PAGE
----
Over the last two hundred years, serious Biblical scholarship and textual criticism has become a rather arcane discipline, even to the point that it allowed extreme critics such as the Jesus Seminar to be given far greater time and consideration than they really merit. When we cut through all this, the conclusion remains that the New Testament documents are the only really reliable sources giving worthwhile details about Jesus and his earliest disciples. Archeology—inscriptions, ruins, texts and artefacts—has over and over again confirmed many of these details and vindicated the New Testament accounts. Examples of this abound for anyone wanting to go search them out.
Let us therefore consider “the kinds of things claimed in the New Testament story”, things like healings and miracles. We will leave the whole issue of his reported resurrection from the dead for a separate discussion.
Why do we have so much trouble with reports of miraculous healings and outright miracles, such as calming a storm and walking on water and changing water into wine?[i] Were people two thousand years ago just that much more gullible, simple, and superstitious than we are? That has become the standard answer in the Modernist and Postmodern West. Now we just know better, right? Whatever was going on there, it wasn’t really supernatural—i.e. performed by some sort of divine or semi-divine power operating outside the laws of nature.
To be able to give the Gospel accounts a fair hearing, we have to do two things: (1) recognize our own operative worldview-paradigm for what it is, along with its limitations, and (2) understand, at least to some extent, the context in which the Biblical stories happened, including the operative worldview-paradigms of that time and culture. Once again, we can give only a very brief version of both of these. Nevertheless, I hope that what I say will still be “just”.
First, let’s state our operative paradigm in the modern-postmodern, post-Christian West. (Apologies to regular readers. We have flogged this almost to death in this blog over that last year.) The West has eschewed anything but what can be reasoned and verified, or at least analysed, by the Scientific Method. If there is a Deity of some sort, we do not consider the intervention of God or any supernatural power a factor in explaining reality, at least not for discussing “how the world and universe work”. We recognize that we do not yet know and understand many things, but we trust that someday we will, once again by means of and with the power of reason and Science.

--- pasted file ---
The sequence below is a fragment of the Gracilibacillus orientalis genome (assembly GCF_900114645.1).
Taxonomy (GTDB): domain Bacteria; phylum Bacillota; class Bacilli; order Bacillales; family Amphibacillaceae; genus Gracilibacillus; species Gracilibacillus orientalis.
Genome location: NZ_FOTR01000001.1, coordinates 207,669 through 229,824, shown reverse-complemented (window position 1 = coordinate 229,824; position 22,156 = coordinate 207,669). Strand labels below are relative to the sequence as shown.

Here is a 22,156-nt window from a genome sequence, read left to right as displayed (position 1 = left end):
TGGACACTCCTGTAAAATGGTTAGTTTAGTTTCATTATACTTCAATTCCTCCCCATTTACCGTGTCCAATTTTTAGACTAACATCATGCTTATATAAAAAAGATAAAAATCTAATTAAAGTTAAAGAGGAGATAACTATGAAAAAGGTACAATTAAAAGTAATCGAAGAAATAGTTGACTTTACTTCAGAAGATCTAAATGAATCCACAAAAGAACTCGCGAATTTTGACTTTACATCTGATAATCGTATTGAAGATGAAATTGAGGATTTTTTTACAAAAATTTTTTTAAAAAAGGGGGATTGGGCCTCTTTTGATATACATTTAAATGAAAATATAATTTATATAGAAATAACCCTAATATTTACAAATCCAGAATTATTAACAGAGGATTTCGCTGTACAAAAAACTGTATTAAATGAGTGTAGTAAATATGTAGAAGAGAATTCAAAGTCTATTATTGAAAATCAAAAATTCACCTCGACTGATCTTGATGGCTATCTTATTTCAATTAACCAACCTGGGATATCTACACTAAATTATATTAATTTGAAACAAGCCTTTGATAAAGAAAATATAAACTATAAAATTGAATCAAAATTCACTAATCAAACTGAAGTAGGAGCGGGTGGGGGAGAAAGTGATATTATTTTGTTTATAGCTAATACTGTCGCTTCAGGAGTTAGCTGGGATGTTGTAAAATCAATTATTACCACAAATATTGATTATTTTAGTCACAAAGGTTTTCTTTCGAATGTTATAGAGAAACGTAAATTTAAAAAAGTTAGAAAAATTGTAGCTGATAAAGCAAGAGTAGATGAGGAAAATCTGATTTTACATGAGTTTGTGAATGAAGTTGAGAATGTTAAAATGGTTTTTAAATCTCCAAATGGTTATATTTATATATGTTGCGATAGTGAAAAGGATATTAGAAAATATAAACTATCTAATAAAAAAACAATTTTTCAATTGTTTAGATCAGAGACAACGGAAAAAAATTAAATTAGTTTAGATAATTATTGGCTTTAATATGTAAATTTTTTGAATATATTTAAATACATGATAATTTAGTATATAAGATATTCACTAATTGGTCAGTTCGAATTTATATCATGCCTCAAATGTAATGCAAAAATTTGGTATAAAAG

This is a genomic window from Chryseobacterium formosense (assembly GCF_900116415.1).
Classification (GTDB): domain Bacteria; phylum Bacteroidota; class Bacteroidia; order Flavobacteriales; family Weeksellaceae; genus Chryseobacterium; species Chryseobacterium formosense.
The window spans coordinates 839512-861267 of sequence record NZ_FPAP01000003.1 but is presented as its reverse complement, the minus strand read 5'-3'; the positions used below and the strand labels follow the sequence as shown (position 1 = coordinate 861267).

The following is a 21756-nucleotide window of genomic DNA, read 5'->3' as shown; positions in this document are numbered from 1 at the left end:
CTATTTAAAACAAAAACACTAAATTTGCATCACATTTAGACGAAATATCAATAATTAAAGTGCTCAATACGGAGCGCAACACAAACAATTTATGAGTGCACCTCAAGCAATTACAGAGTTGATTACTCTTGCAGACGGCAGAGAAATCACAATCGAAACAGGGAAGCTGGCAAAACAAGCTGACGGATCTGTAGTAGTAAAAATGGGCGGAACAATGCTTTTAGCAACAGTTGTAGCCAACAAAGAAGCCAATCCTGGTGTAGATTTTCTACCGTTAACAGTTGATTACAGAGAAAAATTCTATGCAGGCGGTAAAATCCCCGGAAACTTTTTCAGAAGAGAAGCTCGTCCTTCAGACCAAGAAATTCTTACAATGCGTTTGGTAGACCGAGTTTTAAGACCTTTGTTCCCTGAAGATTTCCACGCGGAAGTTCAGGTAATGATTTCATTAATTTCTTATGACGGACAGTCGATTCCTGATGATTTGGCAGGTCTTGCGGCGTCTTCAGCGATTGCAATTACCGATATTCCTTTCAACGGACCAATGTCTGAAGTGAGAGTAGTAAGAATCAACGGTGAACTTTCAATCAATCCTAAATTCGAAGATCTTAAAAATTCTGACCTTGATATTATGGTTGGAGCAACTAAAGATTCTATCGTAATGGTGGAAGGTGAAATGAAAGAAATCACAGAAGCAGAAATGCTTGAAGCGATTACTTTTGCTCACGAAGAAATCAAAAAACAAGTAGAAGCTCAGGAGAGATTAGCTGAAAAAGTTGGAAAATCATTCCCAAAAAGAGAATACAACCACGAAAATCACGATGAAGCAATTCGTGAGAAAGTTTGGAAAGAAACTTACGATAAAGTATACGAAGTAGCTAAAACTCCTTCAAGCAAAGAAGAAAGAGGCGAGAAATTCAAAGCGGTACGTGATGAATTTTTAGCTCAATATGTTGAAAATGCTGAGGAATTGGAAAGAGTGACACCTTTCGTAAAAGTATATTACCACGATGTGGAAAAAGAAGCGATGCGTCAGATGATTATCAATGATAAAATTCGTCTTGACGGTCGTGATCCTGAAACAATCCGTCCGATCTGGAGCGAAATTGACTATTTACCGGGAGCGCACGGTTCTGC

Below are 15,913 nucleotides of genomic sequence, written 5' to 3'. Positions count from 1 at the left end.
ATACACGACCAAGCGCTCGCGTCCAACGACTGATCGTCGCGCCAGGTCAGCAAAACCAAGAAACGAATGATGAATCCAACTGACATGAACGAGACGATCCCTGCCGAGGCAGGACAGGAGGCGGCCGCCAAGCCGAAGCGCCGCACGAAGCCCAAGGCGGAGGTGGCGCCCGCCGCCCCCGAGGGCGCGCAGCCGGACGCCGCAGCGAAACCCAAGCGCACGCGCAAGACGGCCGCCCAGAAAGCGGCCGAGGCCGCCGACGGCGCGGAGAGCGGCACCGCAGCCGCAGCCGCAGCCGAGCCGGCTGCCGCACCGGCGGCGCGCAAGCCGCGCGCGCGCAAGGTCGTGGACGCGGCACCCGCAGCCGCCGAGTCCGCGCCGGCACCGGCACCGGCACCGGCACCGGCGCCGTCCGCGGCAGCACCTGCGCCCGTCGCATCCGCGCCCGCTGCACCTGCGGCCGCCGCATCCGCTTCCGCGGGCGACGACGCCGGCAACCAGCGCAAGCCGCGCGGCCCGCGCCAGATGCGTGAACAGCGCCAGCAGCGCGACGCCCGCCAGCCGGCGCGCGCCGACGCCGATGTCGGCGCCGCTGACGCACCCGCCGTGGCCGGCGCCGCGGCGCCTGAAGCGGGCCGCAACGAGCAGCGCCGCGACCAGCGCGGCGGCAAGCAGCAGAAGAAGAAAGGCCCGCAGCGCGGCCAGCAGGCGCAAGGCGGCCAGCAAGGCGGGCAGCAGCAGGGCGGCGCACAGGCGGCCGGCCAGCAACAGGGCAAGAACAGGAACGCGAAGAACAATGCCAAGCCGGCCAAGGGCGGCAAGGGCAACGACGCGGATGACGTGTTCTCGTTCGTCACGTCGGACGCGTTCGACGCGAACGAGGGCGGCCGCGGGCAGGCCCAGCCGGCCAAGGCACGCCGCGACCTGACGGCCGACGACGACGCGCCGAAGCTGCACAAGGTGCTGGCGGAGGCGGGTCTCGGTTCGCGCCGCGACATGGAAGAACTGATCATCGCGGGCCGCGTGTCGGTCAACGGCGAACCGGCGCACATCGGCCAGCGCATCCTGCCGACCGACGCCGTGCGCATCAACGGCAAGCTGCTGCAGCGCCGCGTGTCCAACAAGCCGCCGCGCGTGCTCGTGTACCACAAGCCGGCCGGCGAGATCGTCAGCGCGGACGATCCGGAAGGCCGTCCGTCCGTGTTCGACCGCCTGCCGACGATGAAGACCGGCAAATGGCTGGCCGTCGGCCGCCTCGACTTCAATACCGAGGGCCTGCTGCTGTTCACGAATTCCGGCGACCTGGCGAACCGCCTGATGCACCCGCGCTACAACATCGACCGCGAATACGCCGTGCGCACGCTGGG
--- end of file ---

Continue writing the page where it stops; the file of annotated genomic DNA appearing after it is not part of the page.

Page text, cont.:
Further, our attitude towards the people of the ancient world is that, because they were so ignorant of so much about nature and the universe that we now know, they must have been quite naive, gullible, and superstitious, and therefore easily deceived, or at least misguided, about things they witnessed, such as apparent amazing healings and miracles over nature. Even the treatment of such reports by liberal, more “scientific” modern Biblical scholars demonstrate this.
For example, we meet an explanation of the miracle of the multiplication of the bread loaves and fishes, recounted in all four of the Gospels, as a charming moment when one act of generosity by a child ignited a whole crowd to share what they had with strangers who had none, and so everyone ate. It seemed miraculous, but the Gospel story of Jesus praying over the first donated few loaves and fishes and their spontaneously “multiplying” is just silly. Same idea for changing water into wine. How about walking on water? Well, that had to be some sort of mass hallucination by the twelve apostles who were crazed by fear of drowning.
You get the idea.
There are lots of problems with these facile “explanations” so commonly offered by 20th and 21st Century Bible critics, but I will limit myself here to one which, to my mind, is the most lethal to this whole approach, an approach which has outlived its “best-before” date by quite a few years now.
The major problem is this: the critics’ basic assumptions/presuppositions about the witnesses and reporters of these long-past events are just wrong! The vast majority of them were Jews —men, women, and children of First Century Palestine. Yes, almost without exception they believed in Yahweh, the Personal Creator-God of the universe. Yes, almost without exception they believed that the Creator was all-powerful and able to perform miracles and supernatural events. Yes, some of them were superstitious and many believed there were malevolent spiritual entities who afflict people with maladies and misfortunes.
So they must have been pretty naive and gullible, right? Hmm. But this doesn’t sound very different from most regular folks of even the postmodern West now, does it? We see the same stuff now—just in modernized guise. We all see and even experience this in some way. What is your favorite talisman—your lucky bauble or day? Check you horoscope this morning? Say your ritual prayer yet? Recite your mantra yet? Avoid that black cat yesterday?
The real issue is whether we live in a closed or open universe. Back to square one: Is there, or is there not, a personal Creator-God, able to act within our time-space continuum, and who sometimes actually does? Are there other sorts of spiritual entities who also can and do occasionally manifest themselves?
Presuppositionally, there are only two practical answers – Yes or No. “I don’t know” doesn’t cut it here. If you say that, you are, in practical terms, saying “No” because you are not willing to ever acknowledge it if such an intervention really does occur.
[i] C.S. Lewis wrote a marvelous treatment of this whole issue simply entitled Miracles if any reader is inclined to go into this issue in real depth.